Over the weekend while we were welcoming spring with open arms, French jewelry designer Aurélie Bidermann was also greeting the uptown crowd to her second shop in New York City. She considers the first opening in SoHo her most surreal career moment up date, so we couldn't help but get the inside scoop on what she has in store for this new venture, conveniently located at 75th and Madison, a block away from picturesque Central Park East. Scroll down to see why this is a must-visit location, and even if you don't live in New York City, we still picked her brain about everything from female entrepreneurs she looks up to, the biggest struggles she's faced, and what a typical workday is like for her in Paris—so read all about it below!
WHO WHAT WEAR: Can you tell us a bit about how you started your business?
AURÉLIE BIDERMANN: I’ve always loved jewelry. I had originally studied art history and worked in Sotheby’s, but after a few years, I returned to my first love and took gemology courses. After my studies, I went on a trip to India, which quickly turned into a two-month stay, during which I created my first collection. Friends bought pieces from that first collection, and Sarah from Colette happened to see one of my bracelets on a friend. She asked who it was made by, and the rest is history!
WWW: Were there other female entrepreneurs you looked up to at the time?
AB: Rei Kawakubo from Comme des Garçons. I met her once, and she left a huge impression on me. She’s a woman of few words, but she has such a strong vision, and she absolutely never compromises, which has led her to create this huge empire in Japan and worldwide. I hope that I’m also uncompromising in my vision in that same way.
WWW: What were the biggest struggles you faced, and how did you overcome them?
AB: You know, I was very lucky in the way that I started my business. When I created my collection, I didn’t have an official business strategy or a team behind me, and it just grew very organically—I didn’t really have concerns about meeting a bottom line, since I didn’t have one in place! It started with just pieces that I made in my apartment that my friends bought, which grew into a wholesale business, which grew into our own stores and e-commerce, and kept growing. It was certainly an unconventional start, and I’m very lucky that my business has grown to what it is now. Now, of course, I have a team and a CEO who we brought on last year, so now we have very specific goals that we aim for.
WWW: What’s been the most surreal moment in your career so far?
AB: Opening my first store will always be that moment for me when I felt that I had really made it.
WWW: What’s the best piece of advice you’ve received?
AB: You learn from your mistakes. And do not compromise on your vision.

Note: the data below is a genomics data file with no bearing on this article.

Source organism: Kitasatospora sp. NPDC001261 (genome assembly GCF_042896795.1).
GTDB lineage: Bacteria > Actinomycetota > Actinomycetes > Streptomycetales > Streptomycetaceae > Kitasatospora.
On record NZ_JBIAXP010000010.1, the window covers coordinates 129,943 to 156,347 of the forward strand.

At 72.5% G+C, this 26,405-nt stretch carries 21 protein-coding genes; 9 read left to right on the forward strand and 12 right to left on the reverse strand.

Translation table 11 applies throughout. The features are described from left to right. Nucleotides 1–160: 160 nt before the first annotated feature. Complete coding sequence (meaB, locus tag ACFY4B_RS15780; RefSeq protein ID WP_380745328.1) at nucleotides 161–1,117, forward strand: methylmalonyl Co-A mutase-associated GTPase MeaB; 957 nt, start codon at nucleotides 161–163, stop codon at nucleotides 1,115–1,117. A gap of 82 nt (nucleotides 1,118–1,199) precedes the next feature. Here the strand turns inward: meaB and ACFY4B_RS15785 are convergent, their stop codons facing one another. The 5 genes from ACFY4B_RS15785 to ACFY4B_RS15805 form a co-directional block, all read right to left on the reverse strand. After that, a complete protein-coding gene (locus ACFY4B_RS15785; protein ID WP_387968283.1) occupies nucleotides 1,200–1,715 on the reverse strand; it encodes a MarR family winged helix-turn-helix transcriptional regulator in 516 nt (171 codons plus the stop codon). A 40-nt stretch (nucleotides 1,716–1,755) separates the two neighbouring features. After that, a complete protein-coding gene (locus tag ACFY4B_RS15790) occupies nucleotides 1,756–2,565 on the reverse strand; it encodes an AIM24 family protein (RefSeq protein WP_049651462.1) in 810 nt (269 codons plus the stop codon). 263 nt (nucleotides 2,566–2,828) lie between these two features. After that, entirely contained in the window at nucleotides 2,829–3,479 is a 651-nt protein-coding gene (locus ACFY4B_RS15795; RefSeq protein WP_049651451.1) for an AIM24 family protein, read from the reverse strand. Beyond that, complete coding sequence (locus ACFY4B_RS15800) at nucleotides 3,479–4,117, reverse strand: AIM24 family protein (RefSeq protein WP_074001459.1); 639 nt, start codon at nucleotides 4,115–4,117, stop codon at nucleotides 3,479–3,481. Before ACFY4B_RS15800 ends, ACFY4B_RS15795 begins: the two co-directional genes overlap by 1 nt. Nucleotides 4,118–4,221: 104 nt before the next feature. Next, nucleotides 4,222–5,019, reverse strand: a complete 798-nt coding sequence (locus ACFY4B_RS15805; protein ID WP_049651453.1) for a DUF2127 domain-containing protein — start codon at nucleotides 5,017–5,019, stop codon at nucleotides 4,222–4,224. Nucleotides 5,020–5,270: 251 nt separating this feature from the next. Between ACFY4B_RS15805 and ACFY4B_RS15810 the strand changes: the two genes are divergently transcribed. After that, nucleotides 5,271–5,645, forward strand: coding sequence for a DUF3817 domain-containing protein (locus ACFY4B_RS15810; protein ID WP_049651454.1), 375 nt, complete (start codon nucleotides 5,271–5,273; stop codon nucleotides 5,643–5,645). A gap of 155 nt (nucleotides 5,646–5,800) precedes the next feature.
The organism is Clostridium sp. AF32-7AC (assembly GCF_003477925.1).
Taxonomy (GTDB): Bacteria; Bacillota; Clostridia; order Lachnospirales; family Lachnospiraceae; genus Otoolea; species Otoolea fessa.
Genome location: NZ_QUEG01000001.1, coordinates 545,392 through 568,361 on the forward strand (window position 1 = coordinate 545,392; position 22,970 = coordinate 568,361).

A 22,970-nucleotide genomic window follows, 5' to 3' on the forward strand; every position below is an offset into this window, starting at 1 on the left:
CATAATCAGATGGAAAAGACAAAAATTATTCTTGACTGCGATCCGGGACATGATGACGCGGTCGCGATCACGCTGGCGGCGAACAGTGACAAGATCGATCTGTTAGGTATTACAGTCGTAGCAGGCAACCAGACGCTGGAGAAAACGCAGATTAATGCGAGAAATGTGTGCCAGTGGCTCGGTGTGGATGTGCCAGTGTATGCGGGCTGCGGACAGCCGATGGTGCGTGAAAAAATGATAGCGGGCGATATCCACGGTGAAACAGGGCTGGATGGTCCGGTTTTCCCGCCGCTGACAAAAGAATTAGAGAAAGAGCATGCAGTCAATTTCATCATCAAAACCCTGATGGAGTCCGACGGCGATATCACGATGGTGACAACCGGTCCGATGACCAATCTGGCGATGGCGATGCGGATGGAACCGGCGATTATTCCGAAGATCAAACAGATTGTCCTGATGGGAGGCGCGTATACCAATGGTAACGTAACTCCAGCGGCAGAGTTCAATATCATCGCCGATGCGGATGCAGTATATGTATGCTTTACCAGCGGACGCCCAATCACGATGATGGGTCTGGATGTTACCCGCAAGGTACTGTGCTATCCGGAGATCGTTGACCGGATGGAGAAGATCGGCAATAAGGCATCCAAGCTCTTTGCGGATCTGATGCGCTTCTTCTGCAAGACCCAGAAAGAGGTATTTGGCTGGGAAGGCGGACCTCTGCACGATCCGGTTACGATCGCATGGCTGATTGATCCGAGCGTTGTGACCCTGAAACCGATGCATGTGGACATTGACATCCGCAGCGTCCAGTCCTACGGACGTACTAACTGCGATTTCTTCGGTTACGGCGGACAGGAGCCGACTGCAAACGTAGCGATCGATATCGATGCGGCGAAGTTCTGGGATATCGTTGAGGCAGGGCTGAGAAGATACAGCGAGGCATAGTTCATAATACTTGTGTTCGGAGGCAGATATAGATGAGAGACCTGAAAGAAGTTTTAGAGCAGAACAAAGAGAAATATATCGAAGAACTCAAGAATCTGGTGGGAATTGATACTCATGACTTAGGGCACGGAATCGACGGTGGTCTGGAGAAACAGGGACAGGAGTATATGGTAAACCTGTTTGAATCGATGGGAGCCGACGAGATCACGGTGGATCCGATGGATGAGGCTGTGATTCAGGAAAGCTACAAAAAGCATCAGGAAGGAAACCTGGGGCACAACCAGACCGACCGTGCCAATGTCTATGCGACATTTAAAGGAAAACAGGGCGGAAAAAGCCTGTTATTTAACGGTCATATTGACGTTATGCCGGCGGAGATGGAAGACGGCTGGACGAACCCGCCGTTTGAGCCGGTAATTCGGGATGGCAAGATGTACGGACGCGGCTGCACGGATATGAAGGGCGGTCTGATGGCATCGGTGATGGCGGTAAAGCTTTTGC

WWW: What’s a typical workday like for you?
AB: My days often vary, as I’m lucky enough to travel very frequently. When I’m in Paris, where my office is, I usually read the news while I eat breakfast, and then walk across the Seine to my office. Once I get to the office, I sit with each of my different teams for 5-10 minutes and touch-base with everyone. After that, I’m able to look through my email, and tackle whatever I’m working on for that day—design, sales, new stores, whatever it might be. The most important part of my workday are those daily team meetings—I like to know what’s going on from every aspect of my business.
WWW: When are you your most inspired?
AB: When I travel—travel has always been a huge source of inspiration for me. Art is also a huge source of inspiration for me, and something that I’ve always loved.
WWW: How do you stay motivated?
AB: I have a whole team that depends on me. And my vision: I have a very strong vision on what I want, and making sure that vision comes across is a huge source of motivation for me.
WWW: Do you have any morning or evening rituals that help you stay productive?
AB: Every morning, my day starts with music. It’s the same playlist always, which I find energizes and centers me at the same time. I listen to it while I walk to the office as well, which helps me feel focused when I arrive.
WWW: What’s next for the brand?
AB: Everything! I want to open more stores of course, and I’m thinking about some new categories to explore that make sense for the brand. My fine jewelry has become an increasingly important part of the business as well, so I want to continue to expand that with a greater range of price points and product.
Aurélie Bidermann Bitten Apple Charm ($2870)
Aurélie Bidermann Bunny Charm ($2300)
Aurélie Bidermann Cat Ring ($2500)
Aurélie Bidermann Mouse Charm ($2300)
Are you an aspiring jewelry designer? Who are your favorites in the industry right now? Tell us in the comments.